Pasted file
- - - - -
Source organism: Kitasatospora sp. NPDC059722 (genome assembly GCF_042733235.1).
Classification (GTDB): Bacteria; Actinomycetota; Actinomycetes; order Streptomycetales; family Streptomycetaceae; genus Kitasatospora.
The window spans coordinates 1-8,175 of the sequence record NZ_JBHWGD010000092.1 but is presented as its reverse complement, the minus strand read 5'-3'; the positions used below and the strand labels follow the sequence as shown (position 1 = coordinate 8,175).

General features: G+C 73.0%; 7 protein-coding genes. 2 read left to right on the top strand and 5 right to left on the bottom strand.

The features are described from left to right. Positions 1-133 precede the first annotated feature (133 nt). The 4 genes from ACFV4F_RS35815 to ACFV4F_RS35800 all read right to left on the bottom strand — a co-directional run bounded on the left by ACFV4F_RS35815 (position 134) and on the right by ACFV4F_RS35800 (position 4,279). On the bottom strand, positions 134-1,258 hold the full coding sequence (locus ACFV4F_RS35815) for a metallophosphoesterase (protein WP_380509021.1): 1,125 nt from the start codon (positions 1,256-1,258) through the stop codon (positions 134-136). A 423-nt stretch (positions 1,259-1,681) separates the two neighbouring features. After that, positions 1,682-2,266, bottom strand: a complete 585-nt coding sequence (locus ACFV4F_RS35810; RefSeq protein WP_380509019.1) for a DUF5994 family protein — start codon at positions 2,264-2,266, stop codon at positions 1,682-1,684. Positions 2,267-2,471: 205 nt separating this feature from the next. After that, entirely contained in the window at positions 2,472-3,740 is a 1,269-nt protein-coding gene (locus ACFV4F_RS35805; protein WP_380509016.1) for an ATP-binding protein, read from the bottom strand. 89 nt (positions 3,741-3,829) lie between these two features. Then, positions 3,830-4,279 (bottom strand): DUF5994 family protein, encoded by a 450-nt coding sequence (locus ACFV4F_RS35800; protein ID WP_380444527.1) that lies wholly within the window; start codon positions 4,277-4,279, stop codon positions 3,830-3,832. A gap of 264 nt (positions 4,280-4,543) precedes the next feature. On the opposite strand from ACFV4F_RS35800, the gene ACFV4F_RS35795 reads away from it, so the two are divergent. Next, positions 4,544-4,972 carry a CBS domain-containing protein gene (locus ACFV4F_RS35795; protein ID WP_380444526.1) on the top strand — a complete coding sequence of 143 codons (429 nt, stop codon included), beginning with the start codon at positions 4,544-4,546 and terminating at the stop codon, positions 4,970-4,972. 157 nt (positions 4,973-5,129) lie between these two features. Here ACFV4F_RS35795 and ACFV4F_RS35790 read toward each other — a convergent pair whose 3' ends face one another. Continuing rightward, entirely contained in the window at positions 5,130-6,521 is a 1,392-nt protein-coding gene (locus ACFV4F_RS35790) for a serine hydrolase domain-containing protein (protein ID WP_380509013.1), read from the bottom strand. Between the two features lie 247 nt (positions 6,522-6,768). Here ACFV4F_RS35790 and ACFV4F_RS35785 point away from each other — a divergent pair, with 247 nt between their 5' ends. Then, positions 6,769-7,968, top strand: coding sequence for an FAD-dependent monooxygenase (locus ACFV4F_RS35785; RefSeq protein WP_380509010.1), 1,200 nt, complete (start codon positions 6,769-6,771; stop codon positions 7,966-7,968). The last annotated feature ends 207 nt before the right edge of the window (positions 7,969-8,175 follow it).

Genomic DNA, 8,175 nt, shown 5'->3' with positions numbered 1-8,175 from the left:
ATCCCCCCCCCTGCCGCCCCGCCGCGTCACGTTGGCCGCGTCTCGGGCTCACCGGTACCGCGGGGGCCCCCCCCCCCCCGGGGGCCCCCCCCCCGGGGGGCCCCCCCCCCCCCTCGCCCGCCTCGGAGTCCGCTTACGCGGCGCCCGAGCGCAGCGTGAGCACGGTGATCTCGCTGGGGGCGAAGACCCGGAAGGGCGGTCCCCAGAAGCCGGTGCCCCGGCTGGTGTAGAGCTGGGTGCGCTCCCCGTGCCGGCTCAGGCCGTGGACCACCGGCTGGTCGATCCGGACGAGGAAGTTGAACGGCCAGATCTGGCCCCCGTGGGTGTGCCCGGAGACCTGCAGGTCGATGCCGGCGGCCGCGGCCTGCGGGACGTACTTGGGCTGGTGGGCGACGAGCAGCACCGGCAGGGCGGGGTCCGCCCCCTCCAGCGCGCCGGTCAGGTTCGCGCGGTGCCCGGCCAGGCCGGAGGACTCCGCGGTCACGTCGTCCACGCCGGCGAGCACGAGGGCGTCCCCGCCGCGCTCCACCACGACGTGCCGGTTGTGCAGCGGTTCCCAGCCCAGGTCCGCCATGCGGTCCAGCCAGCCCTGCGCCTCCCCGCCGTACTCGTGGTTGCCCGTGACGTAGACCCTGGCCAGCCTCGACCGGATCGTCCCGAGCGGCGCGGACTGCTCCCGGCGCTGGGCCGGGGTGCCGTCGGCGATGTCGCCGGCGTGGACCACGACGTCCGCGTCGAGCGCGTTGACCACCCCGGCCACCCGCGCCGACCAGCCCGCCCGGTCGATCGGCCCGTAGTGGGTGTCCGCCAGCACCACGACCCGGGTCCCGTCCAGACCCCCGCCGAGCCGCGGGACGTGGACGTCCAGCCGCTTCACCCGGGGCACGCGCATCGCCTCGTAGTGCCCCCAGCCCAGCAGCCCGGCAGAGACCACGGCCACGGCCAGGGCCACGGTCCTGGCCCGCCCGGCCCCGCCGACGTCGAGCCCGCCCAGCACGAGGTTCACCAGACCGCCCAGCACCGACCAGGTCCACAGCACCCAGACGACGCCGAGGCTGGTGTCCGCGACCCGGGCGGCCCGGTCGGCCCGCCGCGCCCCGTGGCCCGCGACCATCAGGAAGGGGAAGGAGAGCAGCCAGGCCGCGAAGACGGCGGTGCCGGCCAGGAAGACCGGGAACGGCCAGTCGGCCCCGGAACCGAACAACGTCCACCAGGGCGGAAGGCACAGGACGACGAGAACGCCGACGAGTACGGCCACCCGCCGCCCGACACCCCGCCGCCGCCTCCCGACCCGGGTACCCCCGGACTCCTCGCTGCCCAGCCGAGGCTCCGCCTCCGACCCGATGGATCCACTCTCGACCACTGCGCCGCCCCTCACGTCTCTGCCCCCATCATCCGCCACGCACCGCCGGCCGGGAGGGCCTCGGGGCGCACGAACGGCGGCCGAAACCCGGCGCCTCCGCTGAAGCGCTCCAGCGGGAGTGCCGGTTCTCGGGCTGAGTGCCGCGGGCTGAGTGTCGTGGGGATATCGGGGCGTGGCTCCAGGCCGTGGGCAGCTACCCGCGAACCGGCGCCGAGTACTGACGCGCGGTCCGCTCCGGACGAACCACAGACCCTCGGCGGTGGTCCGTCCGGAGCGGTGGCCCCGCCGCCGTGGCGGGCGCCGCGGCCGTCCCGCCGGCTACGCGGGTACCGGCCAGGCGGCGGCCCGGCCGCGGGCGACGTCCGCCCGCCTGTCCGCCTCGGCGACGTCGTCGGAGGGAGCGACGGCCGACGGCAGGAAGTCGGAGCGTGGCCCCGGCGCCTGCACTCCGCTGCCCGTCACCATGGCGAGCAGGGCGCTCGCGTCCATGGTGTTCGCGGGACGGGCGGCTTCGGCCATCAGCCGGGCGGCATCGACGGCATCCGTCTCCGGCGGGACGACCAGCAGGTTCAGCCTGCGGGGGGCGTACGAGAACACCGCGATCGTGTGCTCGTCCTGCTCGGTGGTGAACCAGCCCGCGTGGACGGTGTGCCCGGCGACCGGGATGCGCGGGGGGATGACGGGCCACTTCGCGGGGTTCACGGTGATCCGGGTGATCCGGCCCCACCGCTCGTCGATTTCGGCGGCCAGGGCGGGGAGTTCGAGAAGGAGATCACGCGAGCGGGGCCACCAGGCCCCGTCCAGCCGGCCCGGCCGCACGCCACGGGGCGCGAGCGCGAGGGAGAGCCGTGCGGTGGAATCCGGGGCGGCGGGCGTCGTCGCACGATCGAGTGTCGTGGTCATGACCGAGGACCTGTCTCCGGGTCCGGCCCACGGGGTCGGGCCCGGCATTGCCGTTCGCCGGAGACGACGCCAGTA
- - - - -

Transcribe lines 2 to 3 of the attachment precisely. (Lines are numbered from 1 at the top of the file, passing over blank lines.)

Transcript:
Classification (GTDB): Bacteria; Actinomycetota; Actinomycetes; order Streptomycetales; family Streptomycetaceae; genus Kitasatospora.
The window spans coordinates 1-8,175 of the sequence record NZ_JBHWGD010000092.1 but is presented as its reverse complement, the minus strand read 5'-3'; the positions used below and the strand labels follow the sequence as shown (position 1 = coordinate 8,175).